The second issue is one of trust. Why does the government not trust the people, or indeed the other members of the government, with the events of the mission? When the opposition accused the government of being human rights abusers and sadistic torturers, why did our conservative leaders continue to deny there was any problem? Wouldn't it have been more politically expedient to tell Dion to shut his yapper because we'd already halted the transfer of detainees on November 5?

The next question then, is what has happened to said captured Taliban detainees since November 5. As well, there is the question of whether Canada is able to work with the government of Afghanistan if it's been revealed that Canada secretly halted working with them. That might show a lack of confidence in Afghan sovereignty.

There's many questions to this story, but two essential relevant points. The conservatives did the right thing, but they did it without telling anyone. That last part should at least worry those who, in fact, do savour democracy.

Anonymous said...

raphael you're a genius!!!

"tell Dion to shut his yapper" is the best solution I've heard thus far to keeping Canada democratic and supporting our troops without adding more risk to an already risky job.

My family member knew what he was getting into when he joined the forces and knows well what he's getting into now.

The opposition are changing the channel because they didn't get their way with the Manley report.

liberal supporter said...

Wouldn't it have been more politically expedient to tell Dion to shut his yapper because we'd already halted the transfer of detainees on November 5?
It would have been difficult to tell him that last spring when the story first broke.

The government should have been told about the November decision. Not telling them is hardly a case of the military being "out of control" though. They do have discretion as to if and when they transfer prisoners. Simply stopping transfers temporarily is not a decision requiring a referendum.

Not telling the government (assuming they were not told) is more likely a sign of a lack of faith by those in the field in the political leadership. Recall Hillier getting smacked for not staying on message back in October. Then in November an inspection by an officer yields evidence leading to a decision to stop transfers. I can see why they might not want to trumpet the fact, in case they again run afoul of the government message control department.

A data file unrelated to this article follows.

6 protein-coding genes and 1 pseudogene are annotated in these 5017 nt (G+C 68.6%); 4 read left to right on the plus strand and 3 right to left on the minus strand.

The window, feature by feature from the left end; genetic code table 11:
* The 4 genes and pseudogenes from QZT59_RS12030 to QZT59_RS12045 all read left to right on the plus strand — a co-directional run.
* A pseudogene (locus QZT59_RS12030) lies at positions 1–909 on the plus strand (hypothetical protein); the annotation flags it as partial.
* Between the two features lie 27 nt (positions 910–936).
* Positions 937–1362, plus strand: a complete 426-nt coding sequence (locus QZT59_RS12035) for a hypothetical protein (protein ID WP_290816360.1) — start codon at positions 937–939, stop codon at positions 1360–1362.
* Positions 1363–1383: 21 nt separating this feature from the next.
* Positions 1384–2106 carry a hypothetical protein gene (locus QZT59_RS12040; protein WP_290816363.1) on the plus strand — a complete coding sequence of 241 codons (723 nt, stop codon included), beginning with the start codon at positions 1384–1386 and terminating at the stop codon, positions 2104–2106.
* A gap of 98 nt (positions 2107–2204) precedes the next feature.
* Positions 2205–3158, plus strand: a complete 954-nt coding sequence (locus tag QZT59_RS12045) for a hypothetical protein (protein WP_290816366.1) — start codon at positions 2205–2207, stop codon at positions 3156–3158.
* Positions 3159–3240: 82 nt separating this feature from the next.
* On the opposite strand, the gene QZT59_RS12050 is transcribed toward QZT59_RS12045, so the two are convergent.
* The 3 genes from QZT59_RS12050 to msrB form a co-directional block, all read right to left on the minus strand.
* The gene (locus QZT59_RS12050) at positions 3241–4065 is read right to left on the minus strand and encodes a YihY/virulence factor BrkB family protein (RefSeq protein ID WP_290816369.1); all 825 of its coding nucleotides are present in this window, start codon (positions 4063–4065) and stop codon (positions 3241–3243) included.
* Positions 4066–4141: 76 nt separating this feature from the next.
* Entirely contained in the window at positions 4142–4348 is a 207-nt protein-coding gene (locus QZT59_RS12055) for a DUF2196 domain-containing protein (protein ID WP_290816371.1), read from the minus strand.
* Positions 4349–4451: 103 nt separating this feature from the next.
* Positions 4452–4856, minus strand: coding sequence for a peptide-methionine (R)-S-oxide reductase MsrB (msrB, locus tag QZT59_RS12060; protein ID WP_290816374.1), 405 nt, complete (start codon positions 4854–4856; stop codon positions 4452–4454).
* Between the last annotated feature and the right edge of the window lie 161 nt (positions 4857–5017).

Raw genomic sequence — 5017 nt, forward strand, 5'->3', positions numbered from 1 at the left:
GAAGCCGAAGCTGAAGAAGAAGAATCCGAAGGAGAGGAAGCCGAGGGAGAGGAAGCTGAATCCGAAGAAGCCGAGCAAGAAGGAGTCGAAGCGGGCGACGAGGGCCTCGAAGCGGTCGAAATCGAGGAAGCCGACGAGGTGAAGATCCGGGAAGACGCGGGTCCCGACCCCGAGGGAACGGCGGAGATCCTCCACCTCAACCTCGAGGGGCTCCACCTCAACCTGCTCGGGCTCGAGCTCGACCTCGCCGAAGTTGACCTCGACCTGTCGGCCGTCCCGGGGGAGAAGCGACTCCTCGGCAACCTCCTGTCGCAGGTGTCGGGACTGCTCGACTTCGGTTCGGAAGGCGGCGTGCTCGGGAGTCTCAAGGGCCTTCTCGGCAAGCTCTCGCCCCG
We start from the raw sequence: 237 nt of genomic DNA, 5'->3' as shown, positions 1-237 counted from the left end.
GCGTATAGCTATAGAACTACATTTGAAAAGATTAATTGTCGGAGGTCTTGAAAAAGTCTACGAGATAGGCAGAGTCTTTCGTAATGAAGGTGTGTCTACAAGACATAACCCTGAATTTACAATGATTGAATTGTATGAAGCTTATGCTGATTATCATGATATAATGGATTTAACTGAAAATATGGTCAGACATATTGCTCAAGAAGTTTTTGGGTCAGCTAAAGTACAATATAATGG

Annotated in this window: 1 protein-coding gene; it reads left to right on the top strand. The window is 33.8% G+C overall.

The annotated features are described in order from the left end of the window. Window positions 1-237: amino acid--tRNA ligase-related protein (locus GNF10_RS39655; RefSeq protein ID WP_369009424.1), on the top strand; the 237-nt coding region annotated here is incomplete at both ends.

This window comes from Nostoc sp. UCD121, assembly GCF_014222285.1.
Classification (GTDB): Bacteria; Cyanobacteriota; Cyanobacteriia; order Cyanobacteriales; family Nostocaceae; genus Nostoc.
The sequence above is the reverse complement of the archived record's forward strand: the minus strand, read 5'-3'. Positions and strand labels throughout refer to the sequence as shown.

That is not particularly a slap on the CPC by the way. Governments are always the bane of the military's life.

maryT said...

Maybe it is time to bring back that saying from WW11-loose lips sink ships, or in the case of Afghan, loose lips cause IEDs.

Greg said...

Well greg, as someone with a family member on the front lines in Afghanistan the very last thing I want is for the army or anyone else to be broadcasting strategy..

Anonymous. Let's accept your premise that it is problematic for the army to broadcast widely whether or not they are handing over prisoners to the Afghan authorities. Even if that was true, do you think it is a problem for the military to tell the government that it is no longer handing over prisoners, because that is what the government is claiming. To me it is a problem because it means the civilian control of the army is tenuous at best and in a democracy, that is troubling. Or, if the government is lying, it means it is hanging the blame on the army.

Joanne (True Blue) said...

A Canadian soldier dies as a result of an Improvised Explosive Device and all the oppostion parties can do is rant on about Taliban prisoners.
Our Armed Forces deserve better.
Who speaks for them in Parliment?


Well said. I was thinking the same thing. We need better equipment for our troops.

All the opposition can do is focus on the poor Taliban detainees.

Raphael Alexander said...

Simply stopping transfers temporarily is not a decision requiring a referendum.

Actually, it is. Taking prisoners, and maintaining them, needs to be made public knowledge to governments involved, especially those of U.N. sanctioned and approved missions. It has been the Canadian MO since the great wars.

Article 3 of the Third Geneva Convention of 1949 states:

Noncombatants, combatants who have laid down their arms, and combatants who are hors de combat (out of the fight) due to wounds, detention, or any other cause shall in all circumstances be treated humanely, including prohibition of outrages upon personal dignity, in particular humiliating and degrading treatment.

We all agree upon that premise, I presume? Ok, moving on.

Article 69 of the Convention is quite explicit:

("Immediately upon prisoners of war falling into its power, the Detaining Power shall inform them and the Powers on which they depend, through the Protecting power, of the measures taken to carry out the provisions of the present Section. They shall likewise inform the parties concerned of any subsequent modifications of such measures."